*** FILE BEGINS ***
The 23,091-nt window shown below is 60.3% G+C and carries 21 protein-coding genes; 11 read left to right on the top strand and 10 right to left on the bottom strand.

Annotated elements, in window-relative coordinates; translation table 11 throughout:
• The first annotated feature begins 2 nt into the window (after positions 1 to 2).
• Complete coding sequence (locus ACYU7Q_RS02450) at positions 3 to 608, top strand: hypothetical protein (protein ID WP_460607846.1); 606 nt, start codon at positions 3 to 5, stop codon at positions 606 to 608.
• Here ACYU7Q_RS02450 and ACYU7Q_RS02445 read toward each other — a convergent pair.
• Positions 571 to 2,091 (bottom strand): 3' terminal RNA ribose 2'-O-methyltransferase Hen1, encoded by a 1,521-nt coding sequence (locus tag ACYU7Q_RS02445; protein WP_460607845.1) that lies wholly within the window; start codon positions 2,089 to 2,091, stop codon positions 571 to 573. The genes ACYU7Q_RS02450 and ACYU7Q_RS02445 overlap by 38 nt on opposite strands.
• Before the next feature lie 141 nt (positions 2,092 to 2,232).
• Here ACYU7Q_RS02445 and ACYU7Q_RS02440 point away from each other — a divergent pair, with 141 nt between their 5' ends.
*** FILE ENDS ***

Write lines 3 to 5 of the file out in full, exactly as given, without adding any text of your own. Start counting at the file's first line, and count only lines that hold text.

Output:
• The first annotated feature begins 2 nt into the window (after positions 1 to 2).
• Complete coding sequence (locus ACYU7Q_RS02450) at positions 3 to 608, top strand: hypothetical protein (protein ID WP_460607846.1); 606 nt, start codon at positions 3 to 5, stop codon at positions 606 to 608.
• Here ACYU7Q_RS02450 and ACYU7Q_RS02445 read toward each other — a convergent pair.